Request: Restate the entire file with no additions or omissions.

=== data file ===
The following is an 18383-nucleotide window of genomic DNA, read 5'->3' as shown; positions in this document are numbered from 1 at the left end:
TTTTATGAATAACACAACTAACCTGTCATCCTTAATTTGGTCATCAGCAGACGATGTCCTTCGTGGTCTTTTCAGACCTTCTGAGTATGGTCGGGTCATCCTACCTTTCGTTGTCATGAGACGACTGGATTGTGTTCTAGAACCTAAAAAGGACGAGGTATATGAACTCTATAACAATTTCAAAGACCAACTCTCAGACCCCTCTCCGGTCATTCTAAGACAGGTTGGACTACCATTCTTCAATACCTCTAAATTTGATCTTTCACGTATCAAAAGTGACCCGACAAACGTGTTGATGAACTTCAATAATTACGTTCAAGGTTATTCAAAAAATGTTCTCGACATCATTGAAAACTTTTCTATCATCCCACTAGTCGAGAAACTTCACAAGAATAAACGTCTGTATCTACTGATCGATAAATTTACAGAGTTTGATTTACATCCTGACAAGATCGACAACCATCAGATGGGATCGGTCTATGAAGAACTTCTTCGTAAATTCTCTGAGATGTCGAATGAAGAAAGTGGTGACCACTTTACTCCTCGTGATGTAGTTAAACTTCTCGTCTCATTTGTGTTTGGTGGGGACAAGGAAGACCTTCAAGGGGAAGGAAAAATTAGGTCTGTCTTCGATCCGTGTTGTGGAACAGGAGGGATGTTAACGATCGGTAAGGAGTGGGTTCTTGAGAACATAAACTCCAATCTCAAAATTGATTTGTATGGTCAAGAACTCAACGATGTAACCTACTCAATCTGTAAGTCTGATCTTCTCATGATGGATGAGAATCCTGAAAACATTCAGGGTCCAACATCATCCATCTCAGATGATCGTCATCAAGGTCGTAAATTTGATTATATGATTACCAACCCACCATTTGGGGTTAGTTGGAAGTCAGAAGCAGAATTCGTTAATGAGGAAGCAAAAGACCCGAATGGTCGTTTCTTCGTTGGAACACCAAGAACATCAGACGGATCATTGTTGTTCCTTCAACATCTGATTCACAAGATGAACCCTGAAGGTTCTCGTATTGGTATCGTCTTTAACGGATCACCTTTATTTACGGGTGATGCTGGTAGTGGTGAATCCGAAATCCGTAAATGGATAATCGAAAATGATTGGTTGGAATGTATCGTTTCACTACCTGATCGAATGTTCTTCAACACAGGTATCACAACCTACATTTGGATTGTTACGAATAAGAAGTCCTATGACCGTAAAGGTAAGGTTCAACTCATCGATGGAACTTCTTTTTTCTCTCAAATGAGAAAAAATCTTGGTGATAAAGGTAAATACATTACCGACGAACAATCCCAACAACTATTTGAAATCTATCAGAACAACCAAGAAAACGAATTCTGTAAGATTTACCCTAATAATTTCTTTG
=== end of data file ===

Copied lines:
The following is an 18383-nucleotide window of genomic DNA, read 5'->3' as shown; positions in this document are numbered from 1 at the left end:
TTTTATGAATAACACAACTAACCTGTCATCCTTAATTTGGTCATCAGCAGACGATGTCCTTCGTGGTCTTTTCAGACCTTCTGAGTATGGTCGGGTCATCCTACCTTTCGTTGTCATGAGACGACTGGATTGTGTTCTAGAACCTAAAAAGGACGAGGTATATGAACTCTATAACAATTTCAAAGACCAACTCTCAGACCCCTCTCCGGTCATTCTAAGACAGGTTGGACTACCATTCTTCAATACCTCTAAATTTGATCTTTCACGTATCAAAAGTGACCCGACAAACGTGTTGATGAACTTCAATAATTACGTTCAAGGTTATTCAAAAAATGTTCTCGACATCATTGAAAACTTTTCTATCATCCCACTAGTCGAGAAACTTCACAAGAATAAACGTCTGTATCTACTGATCGATAAATTTACAGAGTTTGATTTACATCCTGACAAGATCGACAACCATCAGATGGGATCGGTCTATGAAGAACTTCTTCGTAAATTCTCTGAGATGTCGAATGAAGAAAGTGGTGACCACTTTACTCCTCGTGATGTAGTTAAACTTCTCGTCTCATTTGTGTTTGGTGGGGACAAGGAAGACCTTCAAGGGGAAGGAAAAATTAGGTCTGTCTTCGATCCGTGTTGTGGAACAGGAGGGATGTTAACGATCGGTAAGGAGTGGGTTCTTGAGAACATAAACTCCAATCTCAAAATTGATTTGTATGGTCAAGAACTCAACGATGTAACCTACTCAATCTGTAAGTCTGATCTTCTCATGATGGATGAGAATCCTGAAAACATTCAGGGTCCAACATCATCCATCTCAGATGATCGTCATCAAGGTCGTAAATTTGATTATATGATTACCAACCCACCATTTGGGGTTAGTTGGAAGTCAGAAGCAGAATTCGTTAATGAGGAAGCAAAAGACCCGAATGGTCGTTTCTTCGTTGGAACACCAAGAACATCAGACGGATCATTGTTGTTCCTTCAACATCTGATTCACAAGATGAACCCTGAAGGTTCTCGTATTGGTATCGTCTTTAACGGATCACCTTTATTTACGGGTGATGCTGGTAGTGGTGAATCCGAAATCCGTAAATGGATAATCGAAAATGATTGGTTGGAATGTATCGTTTCACTACCTGATCGAATGTTCTTCAACACAGGTATCACAACCTACATTTGGATTGTTACGAATAAGAAGTCCTATGACCGTAAAGGTAAGGTTCAACTCATCGATGGAACTTCTTTTTTCTCTCAAATGAGAAAAAATCTTGGTGATAAAGGTAAATACATTACCGACGAACAATCCCAACAACTATTTGAAATCTATCAGAACAACCAAGAAAACGAATTCTGTAAGATTTACCCTAATAATTTCTTTG